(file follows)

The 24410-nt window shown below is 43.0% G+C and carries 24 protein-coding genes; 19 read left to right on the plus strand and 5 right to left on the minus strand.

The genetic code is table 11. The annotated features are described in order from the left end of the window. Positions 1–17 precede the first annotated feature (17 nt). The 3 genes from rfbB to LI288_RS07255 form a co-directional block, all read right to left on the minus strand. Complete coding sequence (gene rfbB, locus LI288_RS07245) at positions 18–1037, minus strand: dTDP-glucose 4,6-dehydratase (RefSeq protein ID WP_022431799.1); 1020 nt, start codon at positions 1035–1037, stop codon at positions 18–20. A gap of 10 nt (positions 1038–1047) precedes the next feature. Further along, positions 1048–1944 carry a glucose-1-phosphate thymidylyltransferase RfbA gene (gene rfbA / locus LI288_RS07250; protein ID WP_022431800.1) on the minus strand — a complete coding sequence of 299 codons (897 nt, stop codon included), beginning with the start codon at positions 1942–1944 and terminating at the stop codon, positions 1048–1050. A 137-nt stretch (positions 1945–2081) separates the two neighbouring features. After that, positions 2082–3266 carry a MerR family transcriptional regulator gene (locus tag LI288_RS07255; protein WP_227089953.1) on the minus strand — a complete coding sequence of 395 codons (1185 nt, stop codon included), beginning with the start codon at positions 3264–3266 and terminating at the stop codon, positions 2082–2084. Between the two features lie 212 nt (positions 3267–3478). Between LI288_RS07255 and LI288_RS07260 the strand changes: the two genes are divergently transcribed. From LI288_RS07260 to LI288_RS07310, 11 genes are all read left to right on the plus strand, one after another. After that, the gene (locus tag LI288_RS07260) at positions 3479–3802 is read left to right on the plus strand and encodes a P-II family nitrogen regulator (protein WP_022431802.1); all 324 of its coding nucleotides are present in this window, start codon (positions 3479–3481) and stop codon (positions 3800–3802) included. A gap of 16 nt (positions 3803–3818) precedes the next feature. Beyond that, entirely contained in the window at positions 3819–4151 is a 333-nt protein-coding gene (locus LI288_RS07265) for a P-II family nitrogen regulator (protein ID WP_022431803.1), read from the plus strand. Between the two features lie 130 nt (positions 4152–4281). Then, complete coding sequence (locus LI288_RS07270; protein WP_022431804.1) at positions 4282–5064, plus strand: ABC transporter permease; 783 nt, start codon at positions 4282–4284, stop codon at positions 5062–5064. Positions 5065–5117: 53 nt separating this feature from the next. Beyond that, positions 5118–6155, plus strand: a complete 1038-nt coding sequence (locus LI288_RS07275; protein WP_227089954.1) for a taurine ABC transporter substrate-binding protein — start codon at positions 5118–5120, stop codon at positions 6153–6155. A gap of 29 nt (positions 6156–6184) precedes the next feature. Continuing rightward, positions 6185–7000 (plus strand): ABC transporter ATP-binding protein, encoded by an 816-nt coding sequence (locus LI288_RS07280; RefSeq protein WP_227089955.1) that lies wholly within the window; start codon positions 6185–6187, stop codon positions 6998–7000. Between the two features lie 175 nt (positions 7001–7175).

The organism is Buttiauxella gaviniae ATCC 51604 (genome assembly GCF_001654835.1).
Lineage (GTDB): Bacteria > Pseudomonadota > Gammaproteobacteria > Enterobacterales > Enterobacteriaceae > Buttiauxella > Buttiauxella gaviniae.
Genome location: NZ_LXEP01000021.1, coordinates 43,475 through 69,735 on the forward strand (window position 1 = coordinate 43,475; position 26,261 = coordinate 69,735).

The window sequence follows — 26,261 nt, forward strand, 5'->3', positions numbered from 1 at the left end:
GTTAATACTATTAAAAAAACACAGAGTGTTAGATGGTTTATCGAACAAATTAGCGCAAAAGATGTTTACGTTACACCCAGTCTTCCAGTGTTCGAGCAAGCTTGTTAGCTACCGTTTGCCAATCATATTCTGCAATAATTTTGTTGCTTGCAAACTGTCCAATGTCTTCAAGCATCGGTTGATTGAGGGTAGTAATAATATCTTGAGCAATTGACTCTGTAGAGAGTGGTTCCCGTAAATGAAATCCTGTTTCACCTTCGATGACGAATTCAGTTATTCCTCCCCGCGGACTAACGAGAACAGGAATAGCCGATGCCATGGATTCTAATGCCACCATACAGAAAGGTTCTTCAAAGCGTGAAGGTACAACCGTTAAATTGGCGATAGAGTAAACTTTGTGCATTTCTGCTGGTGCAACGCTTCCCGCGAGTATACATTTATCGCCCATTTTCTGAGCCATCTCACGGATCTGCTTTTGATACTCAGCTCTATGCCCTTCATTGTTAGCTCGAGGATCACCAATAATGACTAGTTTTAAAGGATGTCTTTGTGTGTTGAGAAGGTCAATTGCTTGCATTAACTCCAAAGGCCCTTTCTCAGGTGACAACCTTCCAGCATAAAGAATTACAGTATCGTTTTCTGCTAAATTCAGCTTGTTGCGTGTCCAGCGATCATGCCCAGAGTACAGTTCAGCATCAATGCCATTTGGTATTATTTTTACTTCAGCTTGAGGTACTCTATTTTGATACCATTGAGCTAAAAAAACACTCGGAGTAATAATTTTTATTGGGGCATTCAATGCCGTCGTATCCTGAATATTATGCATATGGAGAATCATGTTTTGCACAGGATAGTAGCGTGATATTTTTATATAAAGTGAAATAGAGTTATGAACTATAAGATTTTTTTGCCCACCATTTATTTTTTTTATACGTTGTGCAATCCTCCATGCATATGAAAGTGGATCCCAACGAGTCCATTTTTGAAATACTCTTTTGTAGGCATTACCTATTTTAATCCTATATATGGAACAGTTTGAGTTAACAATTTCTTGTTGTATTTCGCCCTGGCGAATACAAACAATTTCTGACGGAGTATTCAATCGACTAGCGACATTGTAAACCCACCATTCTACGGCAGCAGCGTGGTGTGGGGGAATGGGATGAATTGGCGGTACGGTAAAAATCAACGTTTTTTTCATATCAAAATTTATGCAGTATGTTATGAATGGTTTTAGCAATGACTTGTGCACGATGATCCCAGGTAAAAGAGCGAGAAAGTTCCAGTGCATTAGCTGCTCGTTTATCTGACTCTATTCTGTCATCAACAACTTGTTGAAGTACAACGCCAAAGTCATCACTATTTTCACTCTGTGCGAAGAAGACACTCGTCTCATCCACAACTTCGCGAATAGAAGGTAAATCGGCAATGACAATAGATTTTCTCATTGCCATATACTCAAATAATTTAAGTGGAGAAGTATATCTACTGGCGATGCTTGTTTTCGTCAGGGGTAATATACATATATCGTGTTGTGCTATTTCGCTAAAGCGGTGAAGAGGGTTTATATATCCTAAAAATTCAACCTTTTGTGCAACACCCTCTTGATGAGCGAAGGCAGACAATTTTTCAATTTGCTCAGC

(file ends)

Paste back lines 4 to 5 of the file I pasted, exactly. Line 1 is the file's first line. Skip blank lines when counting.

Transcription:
Lineage (GTDB): Bacteria > Pseudomonadota > Gammaproteobacteria > Enterobacterales > Enterobacteriaceae > Buttiauxella > Buttiauxella gaviniae.
Genome location: NZ_LXEP01000021.1, coordinates 43,475 through 69,735 on the forward strand (window position 1 = coordinate 43,475; position 26,261 = coordinate 69,735).